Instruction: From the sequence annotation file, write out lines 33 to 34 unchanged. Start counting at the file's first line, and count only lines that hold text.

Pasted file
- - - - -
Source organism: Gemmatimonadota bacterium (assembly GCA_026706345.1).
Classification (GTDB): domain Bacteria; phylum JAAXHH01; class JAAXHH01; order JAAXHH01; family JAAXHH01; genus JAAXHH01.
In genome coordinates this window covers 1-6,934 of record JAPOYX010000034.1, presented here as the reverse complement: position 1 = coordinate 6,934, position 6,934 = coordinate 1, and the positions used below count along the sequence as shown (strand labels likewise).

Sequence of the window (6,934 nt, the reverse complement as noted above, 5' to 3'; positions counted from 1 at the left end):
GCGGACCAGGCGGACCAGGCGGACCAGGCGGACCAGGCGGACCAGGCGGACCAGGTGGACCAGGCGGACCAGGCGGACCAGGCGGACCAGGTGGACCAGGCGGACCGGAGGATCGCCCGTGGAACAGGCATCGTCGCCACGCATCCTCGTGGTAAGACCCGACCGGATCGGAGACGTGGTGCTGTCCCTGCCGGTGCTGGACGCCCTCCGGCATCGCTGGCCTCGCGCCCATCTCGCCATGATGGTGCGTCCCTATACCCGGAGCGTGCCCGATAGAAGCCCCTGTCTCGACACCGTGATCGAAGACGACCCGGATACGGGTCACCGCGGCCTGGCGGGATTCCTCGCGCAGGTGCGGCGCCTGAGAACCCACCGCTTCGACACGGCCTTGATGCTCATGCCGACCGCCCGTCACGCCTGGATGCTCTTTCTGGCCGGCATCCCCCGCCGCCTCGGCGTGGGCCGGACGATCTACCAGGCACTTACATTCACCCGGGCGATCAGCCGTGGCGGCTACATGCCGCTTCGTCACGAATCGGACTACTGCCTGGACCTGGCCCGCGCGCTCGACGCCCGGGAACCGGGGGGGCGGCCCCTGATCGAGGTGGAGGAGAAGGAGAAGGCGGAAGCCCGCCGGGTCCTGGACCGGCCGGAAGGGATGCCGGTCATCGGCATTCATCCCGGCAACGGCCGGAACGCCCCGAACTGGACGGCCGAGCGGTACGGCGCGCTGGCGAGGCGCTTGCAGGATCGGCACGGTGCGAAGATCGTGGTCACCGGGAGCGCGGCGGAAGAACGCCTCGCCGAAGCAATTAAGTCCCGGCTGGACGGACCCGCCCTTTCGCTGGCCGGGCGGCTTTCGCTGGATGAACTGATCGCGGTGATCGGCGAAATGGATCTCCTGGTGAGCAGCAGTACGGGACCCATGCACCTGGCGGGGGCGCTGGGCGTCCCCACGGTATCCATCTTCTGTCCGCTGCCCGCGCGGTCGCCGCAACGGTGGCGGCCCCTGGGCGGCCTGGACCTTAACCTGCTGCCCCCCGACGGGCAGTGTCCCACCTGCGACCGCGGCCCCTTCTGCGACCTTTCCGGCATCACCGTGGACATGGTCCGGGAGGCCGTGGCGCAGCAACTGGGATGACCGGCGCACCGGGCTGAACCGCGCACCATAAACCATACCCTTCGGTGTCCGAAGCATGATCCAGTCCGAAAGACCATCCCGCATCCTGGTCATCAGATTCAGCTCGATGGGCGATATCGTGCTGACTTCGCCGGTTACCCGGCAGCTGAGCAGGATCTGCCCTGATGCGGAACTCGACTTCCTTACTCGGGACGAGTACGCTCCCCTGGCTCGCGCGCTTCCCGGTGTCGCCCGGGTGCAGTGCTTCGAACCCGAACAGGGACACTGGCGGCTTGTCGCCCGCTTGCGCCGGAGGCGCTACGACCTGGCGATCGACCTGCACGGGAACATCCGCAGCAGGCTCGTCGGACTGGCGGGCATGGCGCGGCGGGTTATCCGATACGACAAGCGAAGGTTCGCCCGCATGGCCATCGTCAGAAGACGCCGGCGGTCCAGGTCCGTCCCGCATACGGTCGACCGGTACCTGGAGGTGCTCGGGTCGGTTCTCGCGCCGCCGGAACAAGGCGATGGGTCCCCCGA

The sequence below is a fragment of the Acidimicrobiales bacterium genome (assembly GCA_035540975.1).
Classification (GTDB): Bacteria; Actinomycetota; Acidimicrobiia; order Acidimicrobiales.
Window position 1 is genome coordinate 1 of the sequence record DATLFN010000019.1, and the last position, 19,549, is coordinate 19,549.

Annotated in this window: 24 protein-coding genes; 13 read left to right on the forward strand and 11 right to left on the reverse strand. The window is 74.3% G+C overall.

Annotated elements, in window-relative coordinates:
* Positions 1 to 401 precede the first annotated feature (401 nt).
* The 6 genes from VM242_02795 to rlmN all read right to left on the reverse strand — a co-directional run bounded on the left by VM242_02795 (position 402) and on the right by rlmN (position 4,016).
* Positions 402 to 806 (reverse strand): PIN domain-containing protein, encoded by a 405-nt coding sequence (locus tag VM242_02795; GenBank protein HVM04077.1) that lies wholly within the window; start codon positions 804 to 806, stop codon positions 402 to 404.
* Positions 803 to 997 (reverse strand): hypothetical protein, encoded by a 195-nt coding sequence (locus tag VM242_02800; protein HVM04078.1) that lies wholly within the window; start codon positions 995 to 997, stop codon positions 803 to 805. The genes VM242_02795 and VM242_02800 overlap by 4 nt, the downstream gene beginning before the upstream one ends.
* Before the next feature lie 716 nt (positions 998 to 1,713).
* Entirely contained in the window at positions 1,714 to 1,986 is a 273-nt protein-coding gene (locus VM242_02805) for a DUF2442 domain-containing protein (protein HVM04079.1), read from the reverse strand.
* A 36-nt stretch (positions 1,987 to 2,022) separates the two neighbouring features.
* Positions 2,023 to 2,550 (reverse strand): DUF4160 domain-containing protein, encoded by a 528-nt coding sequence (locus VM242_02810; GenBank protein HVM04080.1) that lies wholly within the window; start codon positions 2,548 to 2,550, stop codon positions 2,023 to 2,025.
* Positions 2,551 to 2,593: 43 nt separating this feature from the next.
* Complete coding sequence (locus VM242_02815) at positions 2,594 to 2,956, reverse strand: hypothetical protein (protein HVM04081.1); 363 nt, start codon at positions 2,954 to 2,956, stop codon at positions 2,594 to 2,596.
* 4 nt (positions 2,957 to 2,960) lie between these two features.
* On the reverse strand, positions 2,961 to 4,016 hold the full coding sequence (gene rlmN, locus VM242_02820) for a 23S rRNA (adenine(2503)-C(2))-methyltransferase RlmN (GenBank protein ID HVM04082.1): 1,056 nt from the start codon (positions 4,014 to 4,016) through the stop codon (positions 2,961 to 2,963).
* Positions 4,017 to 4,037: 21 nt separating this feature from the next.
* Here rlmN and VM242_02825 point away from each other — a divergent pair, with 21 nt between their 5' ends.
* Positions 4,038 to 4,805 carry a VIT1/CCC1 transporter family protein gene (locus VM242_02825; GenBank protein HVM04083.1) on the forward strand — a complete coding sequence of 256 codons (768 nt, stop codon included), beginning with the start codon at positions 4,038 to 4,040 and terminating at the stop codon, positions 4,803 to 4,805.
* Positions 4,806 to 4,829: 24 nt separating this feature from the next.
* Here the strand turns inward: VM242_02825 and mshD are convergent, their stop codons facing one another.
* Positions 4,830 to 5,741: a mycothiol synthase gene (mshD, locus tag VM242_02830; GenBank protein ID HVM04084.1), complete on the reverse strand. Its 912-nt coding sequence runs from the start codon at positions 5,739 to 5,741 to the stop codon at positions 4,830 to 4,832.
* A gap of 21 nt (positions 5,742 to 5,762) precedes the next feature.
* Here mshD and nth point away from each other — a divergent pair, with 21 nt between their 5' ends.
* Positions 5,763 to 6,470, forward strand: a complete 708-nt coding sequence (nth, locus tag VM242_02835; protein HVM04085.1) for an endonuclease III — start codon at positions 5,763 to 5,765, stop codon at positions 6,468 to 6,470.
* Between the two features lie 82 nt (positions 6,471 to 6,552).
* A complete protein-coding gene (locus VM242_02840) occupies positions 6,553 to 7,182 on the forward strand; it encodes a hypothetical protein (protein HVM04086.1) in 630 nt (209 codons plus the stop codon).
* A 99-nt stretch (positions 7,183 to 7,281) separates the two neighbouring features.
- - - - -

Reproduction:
* A complete protein-coding gene (locus VM242_02840) occupies positions 6,553 to 7,182 on the forward strand; it encodes a hypothetical protein (protein HVM04086.1) in 630 nt (209 codons plus the stop codon).
* A 99-nt stretch (positions 7,183 to 7,281) separates the two neighbouring features.